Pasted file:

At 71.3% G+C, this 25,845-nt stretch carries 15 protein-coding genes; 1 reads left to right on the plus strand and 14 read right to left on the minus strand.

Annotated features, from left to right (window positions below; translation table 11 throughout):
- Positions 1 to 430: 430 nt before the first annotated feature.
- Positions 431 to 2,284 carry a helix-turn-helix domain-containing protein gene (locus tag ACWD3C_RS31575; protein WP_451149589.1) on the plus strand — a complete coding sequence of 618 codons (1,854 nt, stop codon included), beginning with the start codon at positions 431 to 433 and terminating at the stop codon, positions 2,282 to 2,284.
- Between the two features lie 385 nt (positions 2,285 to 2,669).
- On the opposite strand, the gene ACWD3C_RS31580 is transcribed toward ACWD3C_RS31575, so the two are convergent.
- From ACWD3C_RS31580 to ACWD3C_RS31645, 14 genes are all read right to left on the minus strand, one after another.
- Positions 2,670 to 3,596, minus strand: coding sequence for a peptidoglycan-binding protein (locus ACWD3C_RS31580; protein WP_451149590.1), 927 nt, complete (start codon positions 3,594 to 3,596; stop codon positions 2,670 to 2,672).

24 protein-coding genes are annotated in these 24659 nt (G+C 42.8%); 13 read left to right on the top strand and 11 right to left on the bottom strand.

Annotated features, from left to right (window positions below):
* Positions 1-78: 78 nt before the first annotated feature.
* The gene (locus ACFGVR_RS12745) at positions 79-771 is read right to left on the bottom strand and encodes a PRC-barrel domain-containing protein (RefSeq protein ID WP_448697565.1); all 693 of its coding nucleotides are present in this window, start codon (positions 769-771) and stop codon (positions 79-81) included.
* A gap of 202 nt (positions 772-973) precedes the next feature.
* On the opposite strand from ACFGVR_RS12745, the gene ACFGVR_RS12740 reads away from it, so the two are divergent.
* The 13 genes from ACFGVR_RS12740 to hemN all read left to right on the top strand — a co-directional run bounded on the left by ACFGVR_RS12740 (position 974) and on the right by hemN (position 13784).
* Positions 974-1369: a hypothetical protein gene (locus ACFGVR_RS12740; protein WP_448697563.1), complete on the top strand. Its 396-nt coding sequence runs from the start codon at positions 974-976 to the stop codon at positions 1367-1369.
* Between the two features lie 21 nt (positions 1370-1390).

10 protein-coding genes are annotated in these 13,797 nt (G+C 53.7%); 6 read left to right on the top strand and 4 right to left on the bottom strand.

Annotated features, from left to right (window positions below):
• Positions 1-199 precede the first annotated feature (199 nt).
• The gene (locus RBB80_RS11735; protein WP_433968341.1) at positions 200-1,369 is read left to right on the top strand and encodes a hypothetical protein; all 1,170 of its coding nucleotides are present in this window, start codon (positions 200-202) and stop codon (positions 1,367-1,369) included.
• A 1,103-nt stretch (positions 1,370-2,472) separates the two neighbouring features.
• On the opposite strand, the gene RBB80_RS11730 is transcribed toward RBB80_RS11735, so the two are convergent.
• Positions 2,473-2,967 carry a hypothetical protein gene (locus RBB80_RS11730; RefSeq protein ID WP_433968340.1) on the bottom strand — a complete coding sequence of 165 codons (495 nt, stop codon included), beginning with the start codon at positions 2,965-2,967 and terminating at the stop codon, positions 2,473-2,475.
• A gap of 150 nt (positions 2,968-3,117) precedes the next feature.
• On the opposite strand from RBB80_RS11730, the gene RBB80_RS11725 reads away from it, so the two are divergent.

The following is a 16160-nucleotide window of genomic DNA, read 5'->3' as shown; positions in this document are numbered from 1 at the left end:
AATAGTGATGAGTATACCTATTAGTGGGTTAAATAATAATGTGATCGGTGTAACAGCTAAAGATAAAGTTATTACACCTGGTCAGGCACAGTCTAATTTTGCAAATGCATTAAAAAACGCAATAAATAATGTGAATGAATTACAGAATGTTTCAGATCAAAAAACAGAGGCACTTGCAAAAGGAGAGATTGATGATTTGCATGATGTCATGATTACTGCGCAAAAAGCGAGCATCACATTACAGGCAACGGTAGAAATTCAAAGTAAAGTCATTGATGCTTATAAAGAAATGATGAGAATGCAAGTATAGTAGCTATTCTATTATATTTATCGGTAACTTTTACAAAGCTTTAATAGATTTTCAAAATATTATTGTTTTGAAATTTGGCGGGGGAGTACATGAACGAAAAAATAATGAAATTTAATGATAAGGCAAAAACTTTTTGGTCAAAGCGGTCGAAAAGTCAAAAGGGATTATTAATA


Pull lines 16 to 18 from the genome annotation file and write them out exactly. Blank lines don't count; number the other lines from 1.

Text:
* Positions 974-1369: a hypothetical protein gene (locus ACFGVR_RS12740; protein WP_448697563.1), complete on the top strand. Its 396-nt coding sequence runs from the start codon at positions 974-976 to the stop codon at positions 1367-1369.
* Between the two features lie 21 nt (positions 1370-1390).

10 protein-coding genes are annotated in these 13,797 nt (G+C 53.7%); 6 read left to right on the top strand and 4 right to left on the bottom strand.